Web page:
a new tab

This morning, I spent a little time reading about the seven mistakes all new crafters make when they open up an Etsy shop. It has been on my mind this fantasy of having my own little studio but could I really? Would anyone be interested in pottery made by me in an overly saturated market or when a trip to Target could easily yield some cheap and cheerful pieces? My friend, Lyndsay, suggested yesterday that I think about making my pottery and sharing it with the world (or at least with those in the world willing to bring misshapen ceramics into their lives). The mistakes in starting a craft shop are many including: not having enough pieces in the gallery, not utilizing search engine optimization, not having consistent or clear branding, not taking photos that are staged well and, therefore, not allowing the created pieces to shine. I am about to make all of those mistakes.

You might have noticed that there is a new tab at the top of the blog called “pottery shop.” I am about to make all the mistakes here in branding and making my shop a presence in this fast-paced world of social media. BUT I also feel like having been a teacher now for almost ten years (WOW, how is that even possible), has demonstrated countless timesĀ  the power of learning by doing. So here we go. I am going to do a lot of changes to that tab’s format, layout, structure, but the heart will always be the same to share these little pieces coming off the wheel.

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Almost glazed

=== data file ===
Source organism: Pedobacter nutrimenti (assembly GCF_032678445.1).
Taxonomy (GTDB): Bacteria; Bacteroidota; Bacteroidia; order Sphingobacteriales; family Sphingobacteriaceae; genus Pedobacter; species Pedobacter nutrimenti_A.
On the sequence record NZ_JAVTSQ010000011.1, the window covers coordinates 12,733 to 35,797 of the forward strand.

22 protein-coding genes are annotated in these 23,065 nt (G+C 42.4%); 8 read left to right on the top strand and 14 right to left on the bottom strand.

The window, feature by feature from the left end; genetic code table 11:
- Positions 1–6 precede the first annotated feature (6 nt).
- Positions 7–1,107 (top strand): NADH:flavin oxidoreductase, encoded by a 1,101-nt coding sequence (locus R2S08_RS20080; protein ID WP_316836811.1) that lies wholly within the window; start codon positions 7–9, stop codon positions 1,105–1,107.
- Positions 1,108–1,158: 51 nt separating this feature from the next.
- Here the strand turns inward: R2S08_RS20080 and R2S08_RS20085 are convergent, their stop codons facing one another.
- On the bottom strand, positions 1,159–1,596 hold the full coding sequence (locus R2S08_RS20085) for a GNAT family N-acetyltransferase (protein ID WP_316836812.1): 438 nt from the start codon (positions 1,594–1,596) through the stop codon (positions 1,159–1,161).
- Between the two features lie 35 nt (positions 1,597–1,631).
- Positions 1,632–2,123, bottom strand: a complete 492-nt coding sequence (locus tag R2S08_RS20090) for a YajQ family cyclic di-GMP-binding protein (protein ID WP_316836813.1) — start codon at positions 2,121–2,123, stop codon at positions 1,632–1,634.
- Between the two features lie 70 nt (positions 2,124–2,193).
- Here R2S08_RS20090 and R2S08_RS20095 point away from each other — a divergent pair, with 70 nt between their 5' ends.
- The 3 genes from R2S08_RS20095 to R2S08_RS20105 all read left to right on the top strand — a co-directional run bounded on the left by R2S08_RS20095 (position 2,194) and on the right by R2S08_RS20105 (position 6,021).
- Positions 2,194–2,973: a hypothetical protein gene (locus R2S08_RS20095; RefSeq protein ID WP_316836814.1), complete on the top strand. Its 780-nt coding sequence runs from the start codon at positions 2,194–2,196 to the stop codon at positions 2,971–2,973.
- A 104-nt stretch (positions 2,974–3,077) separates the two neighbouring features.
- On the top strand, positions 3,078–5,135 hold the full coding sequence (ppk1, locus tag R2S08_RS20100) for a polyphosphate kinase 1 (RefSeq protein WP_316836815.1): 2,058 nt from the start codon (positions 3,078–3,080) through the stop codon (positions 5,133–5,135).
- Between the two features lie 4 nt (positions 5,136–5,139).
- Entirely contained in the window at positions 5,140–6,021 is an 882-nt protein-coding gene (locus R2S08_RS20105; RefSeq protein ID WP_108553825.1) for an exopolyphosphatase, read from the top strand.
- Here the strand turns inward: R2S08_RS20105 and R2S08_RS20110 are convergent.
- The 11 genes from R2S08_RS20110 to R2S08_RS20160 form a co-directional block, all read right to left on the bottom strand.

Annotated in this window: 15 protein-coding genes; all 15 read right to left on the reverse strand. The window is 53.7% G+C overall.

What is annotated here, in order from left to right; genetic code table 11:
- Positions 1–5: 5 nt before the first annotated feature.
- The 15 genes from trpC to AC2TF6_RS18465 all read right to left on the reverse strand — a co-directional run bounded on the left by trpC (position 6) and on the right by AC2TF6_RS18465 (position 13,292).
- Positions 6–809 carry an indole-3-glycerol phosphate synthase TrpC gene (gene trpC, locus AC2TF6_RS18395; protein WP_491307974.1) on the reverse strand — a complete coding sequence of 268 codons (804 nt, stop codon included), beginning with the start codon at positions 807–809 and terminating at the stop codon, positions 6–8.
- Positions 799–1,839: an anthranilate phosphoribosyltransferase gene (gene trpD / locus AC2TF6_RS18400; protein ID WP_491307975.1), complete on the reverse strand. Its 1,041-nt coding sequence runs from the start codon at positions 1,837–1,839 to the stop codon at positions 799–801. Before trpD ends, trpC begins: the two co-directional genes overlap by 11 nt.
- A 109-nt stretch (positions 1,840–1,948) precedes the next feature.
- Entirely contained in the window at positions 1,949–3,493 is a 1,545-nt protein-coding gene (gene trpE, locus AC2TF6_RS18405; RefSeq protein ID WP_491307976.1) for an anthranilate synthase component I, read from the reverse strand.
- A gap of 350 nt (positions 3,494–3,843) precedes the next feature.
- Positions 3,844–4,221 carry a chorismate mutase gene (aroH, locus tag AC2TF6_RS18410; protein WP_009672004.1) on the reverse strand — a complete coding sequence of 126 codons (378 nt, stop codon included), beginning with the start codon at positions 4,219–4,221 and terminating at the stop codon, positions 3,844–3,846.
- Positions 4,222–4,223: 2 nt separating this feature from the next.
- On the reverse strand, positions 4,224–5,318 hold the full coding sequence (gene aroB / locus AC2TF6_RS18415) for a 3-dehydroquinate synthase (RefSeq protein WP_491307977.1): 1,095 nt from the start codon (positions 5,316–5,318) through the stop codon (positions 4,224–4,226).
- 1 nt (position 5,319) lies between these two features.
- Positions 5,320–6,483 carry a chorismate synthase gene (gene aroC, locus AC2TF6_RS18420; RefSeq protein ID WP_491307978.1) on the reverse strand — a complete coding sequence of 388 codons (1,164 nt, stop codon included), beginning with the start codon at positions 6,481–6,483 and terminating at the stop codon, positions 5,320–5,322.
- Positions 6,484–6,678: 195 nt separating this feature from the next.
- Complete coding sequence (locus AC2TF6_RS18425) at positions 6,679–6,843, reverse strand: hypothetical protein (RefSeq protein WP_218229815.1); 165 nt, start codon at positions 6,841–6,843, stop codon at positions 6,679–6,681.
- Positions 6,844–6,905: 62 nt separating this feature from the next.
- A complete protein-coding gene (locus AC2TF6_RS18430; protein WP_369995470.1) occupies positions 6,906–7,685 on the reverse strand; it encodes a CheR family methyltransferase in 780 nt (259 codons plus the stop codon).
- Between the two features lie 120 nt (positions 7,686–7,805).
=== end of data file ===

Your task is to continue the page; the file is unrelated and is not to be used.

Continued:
After weeks of anticipation, the misshapen first products of this new potter are that much closer to coming home for “use.” After throwing, centering, drying, trimming, pulling handles, adding handles, stamping, firing, glazing, and firing again, the end of the pottery term of classes is coinciding with the completion of 8 creations. I say creations because when you see the final products, they clearly represent loose interpretations of bowls, mugs, vases, and plates. And there is definitely an “evolution” of “skill.” But even if they are childlike in their execution, I am pretty proud of them. It felt so exciting to learn a new craft and to see tiny improvements each week. Getting jazzed about Tuesday nights and accessing a part of myself I haven’t explicitly connected with in too long shifted my mindset and perspective all week long. While I might have been tired on Wednesday mornings after crawling into bed at 11PM on Tuesday, it felt oddly rejuvenating to just do something different and to have something tangible to bring home in exchange for stepping out of that comfort zone. When registration opens for the Spring Term, I am for sure going to sign up for this venture. Some big life goals now are to replace all my mugs at home with ones I have made and to be able to feel like being called a “potter” is a just label to be assigned through my practice and dedication to honing and throwing clay. An even bigger idea that will take time building towards might even be to open a little booth in a summer-of-the-future’s farmer’s market in town. It feels really rewarding and enriching to get my hands messy and to make. And I am hoping keep on keeping on.